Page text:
In the modern computer, many steps have been taken to defend against the capricious and careless removal of media. For example, Windows introduced a feature called "Optimize for Quick Removal," which makes sure data is written quickly instead of batched up and written efficiently. 

It is very hard to get people to change habits. If you are doing exclusively reads on a media, safe removal is probably not needed. If you are doing writes, you are probably OK to skip safe removal if you haven't written recently and you aren't doing something silly like indexing that disk.

As a good friend of mine once said: "Life is too short to safely eject the disk."

However, safe removal does a number of important things and is, in fact, the only assuredly safe way to remove a disk. You probably don't need it most of the time, but it is a good habit to have since data loss sucks.

This post originally appeared on Quora. Click here to view.

Google Now Lets Parents Manage Their Kids' Phone Time Remotely

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Setting screen time limits on teenagers was much easier in the pre-smartphone era. Modern parents often have to choose between taking their kids' phones away or letting them text through family game night—but now Google is offering a different option. Beginning today, September 18, Android phone owners are able to set restrictions on their teens' devices, either by setting time limits, locking their phones remotely, or subjecting app downloads to parental approval, The Verge reports.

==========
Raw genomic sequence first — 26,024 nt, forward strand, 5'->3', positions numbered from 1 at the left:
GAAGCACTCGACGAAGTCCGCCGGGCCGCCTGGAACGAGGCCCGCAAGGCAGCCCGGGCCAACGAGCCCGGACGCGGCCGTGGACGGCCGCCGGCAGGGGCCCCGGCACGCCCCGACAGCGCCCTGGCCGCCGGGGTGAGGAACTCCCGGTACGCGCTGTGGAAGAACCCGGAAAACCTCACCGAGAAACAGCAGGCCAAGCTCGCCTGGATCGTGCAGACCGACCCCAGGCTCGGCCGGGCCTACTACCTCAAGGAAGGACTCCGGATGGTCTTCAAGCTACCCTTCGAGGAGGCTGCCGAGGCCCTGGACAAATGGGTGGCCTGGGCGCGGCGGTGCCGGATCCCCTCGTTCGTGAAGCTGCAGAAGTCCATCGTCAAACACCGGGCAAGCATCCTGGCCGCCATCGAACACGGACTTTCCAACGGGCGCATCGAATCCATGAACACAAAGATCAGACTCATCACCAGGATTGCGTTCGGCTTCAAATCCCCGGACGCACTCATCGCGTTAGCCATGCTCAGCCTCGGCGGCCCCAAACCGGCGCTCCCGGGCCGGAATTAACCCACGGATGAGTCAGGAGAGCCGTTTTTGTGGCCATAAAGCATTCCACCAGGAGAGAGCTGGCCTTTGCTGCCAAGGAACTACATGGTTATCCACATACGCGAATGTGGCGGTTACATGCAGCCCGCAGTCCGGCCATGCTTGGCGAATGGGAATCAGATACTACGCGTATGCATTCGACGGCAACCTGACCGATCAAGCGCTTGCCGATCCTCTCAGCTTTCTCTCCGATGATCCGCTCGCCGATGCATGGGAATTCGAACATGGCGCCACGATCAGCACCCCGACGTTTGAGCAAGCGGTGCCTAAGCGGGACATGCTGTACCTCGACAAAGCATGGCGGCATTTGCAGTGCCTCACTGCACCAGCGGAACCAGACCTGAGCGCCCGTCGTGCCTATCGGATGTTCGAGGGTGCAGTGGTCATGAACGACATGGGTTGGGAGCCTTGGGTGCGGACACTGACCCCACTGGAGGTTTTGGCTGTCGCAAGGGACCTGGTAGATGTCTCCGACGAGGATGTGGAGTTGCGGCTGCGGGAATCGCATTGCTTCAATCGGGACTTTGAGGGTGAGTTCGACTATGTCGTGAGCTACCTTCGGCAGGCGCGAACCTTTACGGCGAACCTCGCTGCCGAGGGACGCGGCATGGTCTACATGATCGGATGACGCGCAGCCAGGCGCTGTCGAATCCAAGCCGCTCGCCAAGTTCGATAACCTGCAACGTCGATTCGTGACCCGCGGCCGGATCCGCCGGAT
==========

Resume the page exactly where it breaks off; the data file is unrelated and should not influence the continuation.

These features are rolling out through Family Link, an app Google released in 2017 that lets kids create Google accounts that their parents can access. With the new changes, minors over age 13 can create similar Google accounts, or update their old ones to enable parental controls.

As is the case with Family Link for kids, parents can use Google's software to manage how—and how much—their kids use their phones as well as track their location. The biggest difference with the Family Link apps for teens is that both account holders must consent before parents can start monitoring their kids' phones. And if teens ever decide they want to make their phone activity private, they can choose to turn off the supervision mode. The catch is that doing this will lock them out of their phones for 24 hours and send a notification to their parents.

The new features are now available on all Android phones, and will be coming to Chromebooks soon. Users in the U.S. will also be able to use their Google Assistants to manage their Family Link accounts starting next week.